Not an American user?
DescriptionPokémon GO is an augmented reality game in which players may capture and train Pokémon by exploring real-world environments. Pokémon may be found anywhere, though the species that appear depend on the player's location; for example, a player living near the ocean will find more water Pokémon than someone who lives elsewhere. The player's device will vibrate when a Pokémon is nearby, and once close enough, the player may throw Poké Balls in an attempt to capture it. Obtaining a Pokémon grants Stardust and evolution family-specific candies, items which are used to power up and evolve Pokémon the player owns.
Monuments, landmarks, museums, and other significant locations may be designated as PokéStops, where players will be able to pick up items and Pokémon eggs. Eggs must be kept in an incubator, and incubated eggs will hatch after a certain amount of distance has been travelled. To encourage exercise, the game keeps track of the player's current moving speed, and will not add progress to eggs if it detects that the player is in a moving vehicle.
Other locations are designated as Gyms, and are controlled by one of the three teams the player can join early in the game. If a Gym is empty, a player may leave one of their Pokémon there to claim it for their team. The other teams may then challenge an AI-controlled version of that Pokémon to lower the Gym's Prestige; once Prestige hits zero, the Gym will revert to a neutral state in which any team can claim it. Members of the team controlling the Gym can raise its Prestige by training their Pokémon there. Initially, only two Pokémon can be left in a newly-claimed Gym, but this number can be increased or decreased with Prestige. A Gym can hold a maximum of ten Pokémon.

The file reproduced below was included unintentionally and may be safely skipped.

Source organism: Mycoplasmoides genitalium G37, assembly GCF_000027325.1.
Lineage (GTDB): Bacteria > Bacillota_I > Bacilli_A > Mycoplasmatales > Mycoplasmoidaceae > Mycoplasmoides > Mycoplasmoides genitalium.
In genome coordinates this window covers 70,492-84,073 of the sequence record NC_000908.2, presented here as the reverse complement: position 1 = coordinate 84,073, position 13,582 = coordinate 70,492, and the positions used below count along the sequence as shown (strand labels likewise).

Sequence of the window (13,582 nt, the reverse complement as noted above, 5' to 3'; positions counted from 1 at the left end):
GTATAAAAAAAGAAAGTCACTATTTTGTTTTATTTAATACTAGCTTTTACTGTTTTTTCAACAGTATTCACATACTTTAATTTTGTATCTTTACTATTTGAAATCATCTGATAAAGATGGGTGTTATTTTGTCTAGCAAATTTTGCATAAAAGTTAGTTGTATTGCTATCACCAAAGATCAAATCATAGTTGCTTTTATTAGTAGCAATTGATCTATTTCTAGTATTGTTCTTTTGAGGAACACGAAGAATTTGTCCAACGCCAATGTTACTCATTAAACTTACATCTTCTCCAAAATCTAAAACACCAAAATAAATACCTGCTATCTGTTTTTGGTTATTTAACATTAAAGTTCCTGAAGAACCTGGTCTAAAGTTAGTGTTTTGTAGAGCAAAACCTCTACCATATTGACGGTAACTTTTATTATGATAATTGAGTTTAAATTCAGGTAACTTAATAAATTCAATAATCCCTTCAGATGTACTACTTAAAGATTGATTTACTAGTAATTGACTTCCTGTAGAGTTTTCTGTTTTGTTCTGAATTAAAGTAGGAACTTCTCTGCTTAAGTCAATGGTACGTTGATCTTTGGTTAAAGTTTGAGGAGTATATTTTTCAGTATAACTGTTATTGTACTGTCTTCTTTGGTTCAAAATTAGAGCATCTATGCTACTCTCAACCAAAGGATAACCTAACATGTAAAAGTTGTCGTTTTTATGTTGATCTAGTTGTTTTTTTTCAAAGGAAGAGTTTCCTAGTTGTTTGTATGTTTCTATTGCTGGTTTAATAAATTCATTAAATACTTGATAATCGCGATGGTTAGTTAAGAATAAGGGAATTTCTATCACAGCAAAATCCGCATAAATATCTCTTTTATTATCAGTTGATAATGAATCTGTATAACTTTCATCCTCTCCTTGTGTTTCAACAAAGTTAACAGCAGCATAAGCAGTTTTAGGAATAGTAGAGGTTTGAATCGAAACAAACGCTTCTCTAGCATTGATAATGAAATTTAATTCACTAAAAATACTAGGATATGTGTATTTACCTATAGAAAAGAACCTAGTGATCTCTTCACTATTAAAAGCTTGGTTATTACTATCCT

Players are represented by a customizable, anime-style avatar. The avatar appears to mark the player's location on their personal map, and may also be seen by other players when challenging a Gym.
Part of the Following Groups
- Augmented Reality games
- Fantasy Creatures: Dragons
- Game Engine: Unity
- Gameplay feature: In-game achievements
- Gameplay feature: Journal
- Gameplay feature: Monster capture / training
- Middleware: Firebase
- Pokémon universe
- Sound engine: FMOD
There are no reviews for this game.
|GameGrin||Android||Jul 20, 2016||10 out of 10||100|
|Yahoo! Games||iPhone||Jul 12, 2016||80|
|Gamer.nl||iPhone||Jul 11, 2016||8 out of 10||80|
|Nivelul2||iPhone||Dec 30, 2018||8 out of 10||80|
|VentureBeat / Gamesbeat||iPhone||Jul 13, 2016||77 out of 100||77|
|Brash Games||iPhone||2016||7 out of 10||70|
|IGN||Android||Jul 12, 2016||7 out of 10||70|
|GameSpot||iPhone||Jul 12, 2016||7 out of 10||70|
|Hardcore Gamer Magazine||iPhone||Jul 17, 2016||3.5 out of 5||70|
|Softonic||iPhone||Jul 18, 2016||8 out of 10||22|
There are currently no topics for this game.
Field TestIn early 2016, residents of Japan, Australia, and the United States could apply to participate in a closed beta test. Applicants were randomly selected, though it was said that those who had played Niantic's previous augmented reality game, Ingress, had a greater chance. Beta testers had to agree not to post screenshots or discuss information that Niantic had not already made public, and could be banned for non-compliance.
OriginsThe idea of Pokémon GO came from 2014's Google Maps: Pokémon Challenge, whose trailer featured the concept of finding and capturing Pokémon through augmented reality gameplay, despite the game itself not including any such features. Tatsuo Nomura, a former Google employee who worked on the Pokémon Challenge, began work with Niantic Labs and helped bring the trailer's concept to reality.
- The Dragon Awards
- 2017 – Best Science Fiction or Fantasy Mobile Game – Won